Favored lenses are the collapsible, rigid, and Dual-Range 50mm f/2 Summicron, which gets down to 19 inches and the rigid 50mm f/2 Summicron, which is more common. A mint single-stoke M3 with rigid 50mm f/2 Summicron lens can easily fetch $3,000 and up, but you can acquire a two-stroke model with lens and body in user condition for under $1,000.
2. Canon 7s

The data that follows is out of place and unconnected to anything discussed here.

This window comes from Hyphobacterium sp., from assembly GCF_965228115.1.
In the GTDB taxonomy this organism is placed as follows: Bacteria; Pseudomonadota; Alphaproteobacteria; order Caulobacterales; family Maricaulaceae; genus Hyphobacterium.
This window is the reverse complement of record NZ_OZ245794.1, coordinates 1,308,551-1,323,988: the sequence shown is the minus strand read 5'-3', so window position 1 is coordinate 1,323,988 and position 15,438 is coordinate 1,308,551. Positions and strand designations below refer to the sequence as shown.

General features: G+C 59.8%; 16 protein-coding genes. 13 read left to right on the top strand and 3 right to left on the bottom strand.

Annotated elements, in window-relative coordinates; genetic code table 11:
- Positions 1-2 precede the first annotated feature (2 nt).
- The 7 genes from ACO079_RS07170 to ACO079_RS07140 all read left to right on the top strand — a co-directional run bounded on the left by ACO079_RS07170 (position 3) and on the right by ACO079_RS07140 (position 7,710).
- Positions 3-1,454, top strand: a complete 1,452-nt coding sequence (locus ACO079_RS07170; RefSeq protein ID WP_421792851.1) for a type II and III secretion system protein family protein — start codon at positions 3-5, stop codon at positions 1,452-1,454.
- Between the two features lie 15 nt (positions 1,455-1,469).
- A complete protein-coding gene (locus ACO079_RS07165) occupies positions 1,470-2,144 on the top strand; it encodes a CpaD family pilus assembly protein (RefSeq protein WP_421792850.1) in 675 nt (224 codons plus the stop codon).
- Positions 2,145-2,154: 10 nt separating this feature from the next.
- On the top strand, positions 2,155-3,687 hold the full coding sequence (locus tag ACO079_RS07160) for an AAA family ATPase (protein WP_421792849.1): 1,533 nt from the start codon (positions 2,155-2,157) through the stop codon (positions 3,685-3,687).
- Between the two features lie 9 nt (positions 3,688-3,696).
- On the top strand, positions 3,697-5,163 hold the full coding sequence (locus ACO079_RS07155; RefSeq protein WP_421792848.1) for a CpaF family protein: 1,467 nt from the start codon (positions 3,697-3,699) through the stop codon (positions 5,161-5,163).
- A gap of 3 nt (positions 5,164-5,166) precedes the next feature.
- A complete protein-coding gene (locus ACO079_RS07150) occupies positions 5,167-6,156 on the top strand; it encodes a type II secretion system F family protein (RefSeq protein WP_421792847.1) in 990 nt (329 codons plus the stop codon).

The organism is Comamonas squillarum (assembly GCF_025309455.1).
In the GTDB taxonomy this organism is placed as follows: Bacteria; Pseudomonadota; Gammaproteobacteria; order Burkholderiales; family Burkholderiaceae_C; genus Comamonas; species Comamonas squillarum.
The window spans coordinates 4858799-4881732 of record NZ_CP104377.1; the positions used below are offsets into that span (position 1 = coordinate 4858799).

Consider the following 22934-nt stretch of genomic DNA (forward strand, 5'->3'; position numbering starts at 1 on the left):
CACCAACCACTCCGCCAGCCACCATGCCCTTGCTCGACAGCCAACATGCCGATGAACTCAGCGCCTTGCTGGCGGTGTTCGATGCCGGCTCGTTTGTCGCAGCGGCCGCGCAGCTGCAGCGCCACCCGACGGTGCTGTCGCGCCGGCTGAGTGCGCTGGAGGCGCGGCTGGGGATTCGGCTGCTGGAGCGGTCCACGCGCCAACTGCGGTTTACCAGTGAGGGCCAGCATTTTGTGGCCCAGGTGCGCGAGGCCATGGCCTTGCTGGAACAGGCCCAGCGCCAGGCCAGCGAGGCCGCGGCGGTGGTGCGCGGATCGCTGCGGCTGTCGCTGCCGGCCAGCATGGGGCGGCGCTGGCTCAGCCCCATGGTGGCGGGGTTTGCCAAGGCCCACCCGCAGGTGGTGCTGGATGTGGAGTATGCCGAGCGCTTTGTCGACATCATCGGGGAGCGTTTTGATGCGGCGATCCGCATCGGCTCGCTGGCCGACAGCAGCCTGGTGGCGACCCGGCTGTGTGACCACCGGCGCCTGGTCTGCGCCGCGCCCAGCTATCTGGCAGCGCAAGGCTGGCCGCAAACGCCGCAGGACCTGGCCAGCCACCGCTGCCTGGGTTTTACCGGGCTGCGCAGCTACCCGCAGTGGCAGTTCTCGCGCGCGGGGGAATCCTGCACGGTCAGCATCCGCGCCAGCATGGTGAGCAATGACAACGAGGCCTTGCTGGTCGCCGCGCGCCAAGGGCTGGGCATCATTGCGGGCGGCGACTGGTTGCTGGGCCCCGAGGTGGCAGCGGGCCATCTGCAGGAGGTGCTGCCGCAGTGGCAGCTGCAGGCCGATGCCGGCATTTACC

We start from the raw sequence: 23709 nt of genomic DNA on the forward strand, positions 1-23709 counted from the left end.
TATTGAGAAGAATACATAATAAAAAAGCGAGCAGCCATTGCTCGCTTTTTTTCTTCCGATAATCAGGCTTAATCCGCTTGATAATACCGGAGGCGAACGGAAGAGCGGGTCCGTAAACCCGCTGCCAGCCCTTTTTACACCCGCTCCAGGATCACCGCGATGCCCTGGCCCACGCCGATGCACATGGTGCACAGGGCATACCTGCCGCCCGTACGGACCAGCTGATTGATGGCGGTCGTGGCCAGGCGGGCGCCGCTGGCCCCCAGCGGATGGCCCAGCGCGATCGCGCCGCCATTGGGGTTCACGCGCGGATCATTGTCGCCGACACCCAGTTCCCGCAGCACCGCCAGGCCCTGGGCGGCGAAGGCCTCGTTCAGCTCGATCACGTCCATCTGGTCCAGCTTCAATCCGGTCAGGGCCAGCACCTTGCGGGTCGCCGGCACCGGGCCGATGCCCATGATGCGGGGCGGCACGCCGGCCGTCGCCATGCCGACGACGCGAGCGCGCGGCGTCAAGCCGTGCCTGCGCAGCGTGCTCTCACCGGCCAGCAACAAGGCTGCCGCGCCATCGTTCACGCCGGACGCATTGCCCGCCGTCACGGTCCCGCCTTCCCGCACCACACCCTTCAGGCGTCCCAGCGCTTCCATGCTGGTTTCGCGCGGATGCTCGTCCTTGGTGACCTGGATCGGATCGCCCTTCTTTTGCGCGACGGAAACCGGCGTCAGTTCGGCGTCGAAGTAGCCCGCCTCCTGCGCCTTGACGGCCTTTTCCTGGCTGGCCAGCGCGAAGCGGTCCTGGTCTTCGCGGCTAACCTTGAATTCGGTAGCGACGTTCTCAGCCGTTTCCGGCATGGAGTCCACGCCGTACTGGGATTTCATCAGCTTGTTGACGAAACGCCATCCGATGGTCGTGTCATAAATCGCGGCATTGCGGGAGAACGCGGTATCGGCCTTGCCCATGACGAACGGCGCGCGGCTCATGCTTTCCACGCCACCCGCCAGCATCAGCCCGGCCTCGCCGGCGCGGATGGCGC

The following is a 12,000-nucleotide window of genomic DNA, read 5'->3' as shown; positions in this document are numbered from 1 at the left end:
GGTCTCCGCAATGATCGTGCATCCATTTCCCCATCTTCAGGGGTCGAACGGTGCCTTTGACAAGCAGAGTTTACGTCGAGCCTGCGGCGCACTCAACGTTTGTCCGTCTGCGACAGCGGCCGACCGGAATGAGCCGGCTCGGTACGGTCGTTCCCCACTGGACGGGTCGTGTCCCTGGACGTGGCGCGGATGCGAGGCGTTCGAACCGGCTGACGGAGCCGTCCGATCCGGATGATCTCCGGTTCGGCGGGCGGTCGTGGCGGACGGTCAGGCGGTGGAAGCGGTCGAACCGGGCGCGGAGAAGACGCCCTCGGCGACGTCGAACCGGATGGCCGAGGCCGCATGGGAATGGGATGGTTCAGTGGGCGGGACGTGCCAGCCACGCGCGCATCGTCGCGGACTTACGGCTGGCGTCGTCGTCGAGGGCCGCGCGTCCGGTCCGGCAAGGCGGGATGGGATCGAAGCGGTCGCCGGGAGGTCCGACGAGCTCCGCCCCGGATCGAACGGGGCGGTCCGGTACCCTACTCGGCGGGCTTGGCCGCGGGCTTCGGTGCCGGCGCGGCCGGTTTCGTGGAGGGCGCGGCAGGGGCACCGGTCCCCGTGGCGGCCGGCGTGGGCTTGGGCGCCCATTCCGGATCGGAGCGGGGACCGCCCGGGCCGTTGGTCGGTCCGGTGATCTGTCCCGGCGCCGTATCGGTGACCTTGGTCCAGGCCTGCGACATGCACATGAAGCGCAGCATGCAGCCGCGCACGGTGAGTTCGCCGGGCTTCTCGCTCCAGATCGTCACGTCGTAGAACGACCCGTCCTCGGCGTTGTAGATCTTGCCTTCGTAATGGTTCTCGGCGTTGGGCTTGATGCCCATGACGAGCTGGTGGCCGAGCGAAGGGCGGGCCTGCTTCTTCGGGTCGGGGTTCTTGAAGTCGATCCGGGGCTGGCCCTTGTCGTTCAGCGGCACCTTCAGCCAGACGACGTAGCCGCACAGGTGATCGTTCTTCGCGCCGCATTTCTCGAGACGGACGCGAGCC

The ultimate interchangeable-lens rangefinder Canons in terms of overall quality of construction, finish, and heft, are the lever-wind VI-L and the the trigger-wind VI-T which have a three-position range/viewfinder showing the fields of 35mm and 50mm lenses, a 1.5X setting for critical focusing, auto-parallax adjustment of shoe-mounted finders (!), and a coated stainles steel focal-plane shutter with speeds from 1-1/1000 sec plus T and B. However, my personal favorite user-collectible rangefinder Canon is the very last screw-mount rangefinder Canon, the 7s, which has the same shutter, a built-in coupled CdS meter (alas, with ISO settings only up to 400), a beautiful 0.8X viewfinder with selectable, labeled, parallax-compensating pairs of framelines for 35/50mm, 85/100mm, and one for 135mm lenses, and an outer bayonet for mounting the groundbreaking 50mm f/0.95 Canon lens shown on our example. The 7s is most often found with 50mm f/1.8, 50mm f/1.4 or 50mm f/1.2 Canon lens, and the very last 7s models (commonly designated as 7sZ) have a larger rewind crank and a rangefinder adjustment screw located in a different position. A clean, functional 7s with the excellent 50mm f/1.8 Canon lens currently runs about $400-600, more with 50mm f/1.4, and over $4,000 with the collector’s heartthrob 50mm f/0.95.